Suicide postvention is a form of crisis intervention that attempts to reduce the negative consequences that may affect those close to the victim of a suicide or those who have experienced a suicide. It facilitates the recovery from trauma caused by a suicide. Suicide postvention involves (1) providing aid and support with the grieving process and (2) assisting those who may be vulnerable to conditions such as anxiety, depressive disorders, or even suicidal ideation. Suicide postvention should begin as soon as possible after the suicide, which is where police officers, as first responders, come in.

Police officers can perform the following suicide postvention actions:

Try to establish rapport with survivors—Extend offers of help and caring by “being there.” Police officers should introduce themselves. If survivors are not receptive, just back off, otherwise continue to communicate and establish rapport.

Permit initiation of grief normalization—If the survivors are so inclined, let them discuss their feelings and concerns. Be ready for a lot of emotion and conflicting sentiments. Don’t try to sort things out for them; they will get to that later.

Facilitate understanding of critical incident processing—Briefly explain the investigative activities that follow any unnatural death. Tell them why the coroner or medical examiner will take the body and how they can arrange for pickup by the funeral director.

Assist in mobilizing their support system—If necessary, help survivors identify those who may be resources, e.g., family physician, clergyperson, other family members, or trusted friends. Do not say that they have to make these contacts, just note that they may be helpful.

Share information on community services—Provide contact information for local grief support resources like Survivors of Suicide or other services that the survivors may reach out to if necessary. Local resources may be found on the Internet. Many Employee Assistance Programs (EAP) may be able to give referrals to grief support resources, and health insurance plans may be able to direct members to grief counselors.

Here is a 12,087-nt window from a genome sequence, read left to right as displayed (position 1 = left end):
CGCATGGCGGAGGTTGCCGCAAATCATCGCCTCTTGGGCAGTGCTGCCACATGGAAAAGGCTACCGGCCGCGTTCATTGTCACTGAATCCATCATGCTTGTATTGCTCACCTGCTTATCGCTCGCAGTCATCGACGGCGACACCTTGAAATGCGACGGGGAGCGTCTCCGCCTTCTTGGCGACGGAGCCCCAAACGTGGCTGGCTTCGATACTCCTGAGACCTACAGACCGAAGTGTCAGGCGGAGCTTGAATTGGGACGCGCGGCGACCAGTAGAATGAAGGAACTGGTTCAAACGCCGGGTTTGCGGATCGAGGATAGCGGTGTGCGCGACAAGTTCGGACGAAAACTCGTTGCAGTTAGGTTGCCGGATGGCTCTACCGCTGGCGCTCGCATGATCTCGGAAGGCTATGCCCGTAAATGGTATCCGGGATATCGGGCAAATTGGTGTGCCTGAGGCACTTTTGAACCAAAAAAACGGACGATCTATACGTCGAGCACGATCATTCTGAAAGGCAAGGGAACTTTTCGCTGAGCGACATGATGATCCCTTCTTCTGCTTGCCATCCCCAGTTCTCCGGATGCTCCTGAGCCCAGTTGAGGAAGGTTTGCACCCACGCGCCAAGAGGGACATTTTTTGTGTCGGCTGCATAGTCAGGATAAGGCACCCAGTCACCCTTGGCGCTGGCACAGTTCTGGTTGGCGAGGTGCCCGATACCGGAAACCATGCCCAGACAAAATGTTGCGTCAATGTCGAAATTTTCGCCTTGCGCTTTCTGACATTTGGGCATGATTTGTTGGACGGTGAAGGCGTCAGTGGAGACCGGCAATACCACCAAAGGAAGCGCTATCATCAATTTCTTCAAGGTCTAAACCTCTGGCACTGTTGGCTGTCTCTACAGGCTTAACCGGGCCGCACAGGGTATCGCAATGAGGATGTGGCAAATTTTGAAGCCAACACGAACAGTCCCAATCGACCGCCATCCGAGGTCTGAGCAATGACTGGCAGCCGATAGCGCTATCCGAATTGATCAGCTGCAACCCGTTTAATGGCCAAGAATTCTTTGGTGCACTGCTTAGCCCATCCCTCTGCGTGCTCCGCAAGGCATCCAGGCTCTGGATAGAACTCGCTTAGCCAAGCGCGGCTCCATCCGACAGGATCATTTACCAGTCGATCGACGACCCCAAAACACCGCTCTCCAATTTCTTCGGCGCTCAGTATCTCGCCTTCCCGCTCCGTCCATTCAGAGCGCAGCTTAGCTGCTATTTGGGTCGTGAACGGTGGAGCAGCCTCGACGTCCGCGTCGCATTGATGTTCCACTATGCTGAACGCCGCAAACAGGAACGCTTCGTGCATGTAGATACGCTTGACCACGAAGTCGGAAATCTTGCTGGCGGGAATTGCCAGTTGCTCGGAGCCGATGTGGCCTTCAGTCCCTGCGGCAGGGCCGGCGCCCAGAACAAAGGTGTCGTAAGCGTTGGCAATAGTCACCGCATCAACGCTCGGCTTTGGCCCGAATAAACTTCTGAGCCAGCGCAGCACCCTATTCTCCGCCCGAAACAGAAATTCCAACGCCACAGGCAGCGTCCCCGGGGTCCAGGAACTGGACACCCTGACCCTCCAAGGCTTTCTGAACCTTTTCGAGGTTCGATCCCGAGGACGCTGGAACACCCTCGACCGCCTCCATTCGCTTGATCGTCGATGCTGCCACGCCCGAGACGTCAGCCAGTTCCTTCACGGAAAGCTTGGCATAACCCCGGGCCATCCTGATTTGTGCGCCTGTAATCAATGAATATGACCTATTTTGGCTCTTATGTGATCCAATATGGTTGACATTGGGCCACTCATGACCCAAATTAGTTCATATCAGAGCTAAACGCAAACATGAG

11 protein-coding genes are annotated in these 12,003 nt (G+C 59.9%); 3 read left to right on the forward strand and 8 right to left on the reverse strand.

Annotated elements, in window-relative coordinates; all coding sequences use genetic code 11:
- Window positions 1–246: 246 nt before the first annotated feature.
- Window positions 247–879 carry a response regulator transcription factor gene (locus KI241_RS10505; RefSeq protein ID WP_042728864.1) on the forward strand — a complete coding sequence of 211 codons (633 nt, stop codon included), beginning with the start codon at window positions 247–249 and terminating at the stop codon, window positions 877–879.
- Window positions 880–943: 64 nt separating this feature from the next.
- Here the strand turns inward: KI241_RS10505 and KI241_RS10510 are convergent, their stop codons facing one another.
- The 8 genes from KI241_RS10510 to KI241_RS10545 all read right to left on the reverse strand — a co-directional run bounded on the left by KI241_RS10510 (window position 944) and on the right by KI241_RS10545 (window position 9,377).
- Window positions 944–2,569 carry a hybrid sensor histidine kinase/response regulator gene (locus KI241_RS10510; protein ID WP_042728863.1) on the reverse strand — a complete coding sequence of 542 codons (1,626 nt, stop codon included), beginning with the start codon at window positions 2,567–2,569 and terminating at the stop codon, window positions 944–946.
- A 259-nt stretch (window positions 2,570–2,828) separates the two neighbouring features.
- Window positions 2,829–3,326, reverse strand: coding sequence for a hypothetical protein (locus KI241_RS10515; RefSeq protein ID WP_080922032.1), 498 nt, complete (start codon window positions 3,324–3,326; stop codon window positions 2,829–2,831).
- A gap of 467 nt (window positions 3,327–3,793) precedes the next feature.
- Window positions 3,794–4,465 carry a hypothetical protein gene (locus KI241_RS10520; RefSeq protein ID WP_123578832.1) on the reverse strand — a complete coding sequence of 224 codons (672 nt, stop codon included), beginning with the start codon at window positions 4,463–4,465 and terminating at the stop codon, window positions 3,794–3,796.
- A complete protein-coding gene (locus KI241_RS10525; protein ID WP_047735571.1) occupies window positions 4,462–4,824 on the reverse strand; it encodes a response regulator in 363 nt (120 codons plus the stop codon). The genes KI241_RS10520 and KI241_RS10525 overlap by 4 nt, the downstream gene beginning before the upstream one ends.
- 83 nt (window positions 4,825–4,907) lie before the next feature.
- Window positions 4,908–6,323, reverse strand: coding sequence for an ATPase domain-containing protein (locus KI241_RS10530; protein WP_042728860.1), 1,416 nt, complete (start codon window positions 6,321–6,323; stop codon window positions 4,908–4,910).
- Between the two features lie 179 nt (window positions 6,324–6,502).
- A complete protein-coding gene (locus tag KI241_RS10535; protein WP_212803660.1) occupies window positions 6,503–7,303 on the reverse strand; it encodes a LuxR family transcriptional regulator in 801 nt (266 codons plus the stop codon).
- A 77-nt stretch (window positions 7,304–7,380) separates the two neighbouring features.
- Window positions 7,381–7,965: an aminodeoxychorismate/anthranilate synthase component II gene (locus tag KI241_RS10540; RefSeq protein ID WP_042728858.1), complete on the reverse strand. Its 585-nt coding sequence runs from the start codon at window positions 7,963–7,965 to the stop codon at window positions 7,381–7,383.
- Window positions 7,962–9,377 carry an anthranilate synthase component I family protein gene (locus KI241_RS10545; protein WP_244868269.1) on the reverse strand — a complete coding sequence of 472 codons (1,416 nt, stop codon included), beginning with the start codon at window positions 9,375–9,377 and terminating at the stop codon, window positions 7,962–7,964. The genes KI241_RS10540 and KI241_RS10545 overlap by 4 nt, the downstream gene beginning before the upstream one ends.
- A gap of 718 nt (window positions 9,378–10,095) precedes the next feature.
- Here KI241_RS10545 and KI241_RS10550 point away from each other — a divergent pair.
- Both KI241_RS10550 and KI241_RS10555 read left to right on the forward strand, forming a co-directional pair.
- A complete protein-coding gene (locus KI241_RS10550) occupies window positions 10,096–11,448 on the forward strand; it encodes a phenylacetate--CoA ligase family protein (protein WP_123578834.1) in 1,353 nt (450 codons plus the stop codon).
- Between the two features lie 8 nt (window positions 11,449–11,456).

Encourage their follow-through—Urge them to see their family physician. Grief isn’t a medical problem, but it impacts health and may aggravate existing medical and behavioral health conditions.

These simple actions can get the family and other survivors started toward recovery from their loss. Many departments have already taken steps to meet the immediate needs of suicide survivors, such as introducing specialized suicide postvention programs.16 There are few training programs on suicide loss specifically designed for police, but local law enforcement leaders can call on crisis centers and suicide prevention groups in their areas or entities such as Survivors of Suicide as possible sources of information and education.17


Closing Thoughts

Routine death scene activities can cause distress to survivors after a suicide. Consider the following suggestions for handling
suicide scenes:

  • Crime scene processing—“Treat all deaths as homicides at first, even suicides.” Many officers have heard this, but have probably never been told how upsetting this can be to those struggling with the loss. Try to respect their feelings. The family may be sure that it is not a suicide—it is not the officer’s job to change their minds.
  • Interference with the scene—Sometimes family members will cut down the body, hide the gun, throw away the pill bottle, start to cleanup, or withhold any note. A lecture on death scene procedures will not help; instead, explain that their cooperation is essential and indicate the disposition of items like notes, wallets, and other personal effects.
  • Officiousness—Falling back on authority will not help with suicide survivors and will only leave a lasting resentment. Police are trained to use strength to resolve situations, but officers know that this does not apply in all situations. A suicide loss crisis is one of those exceptions.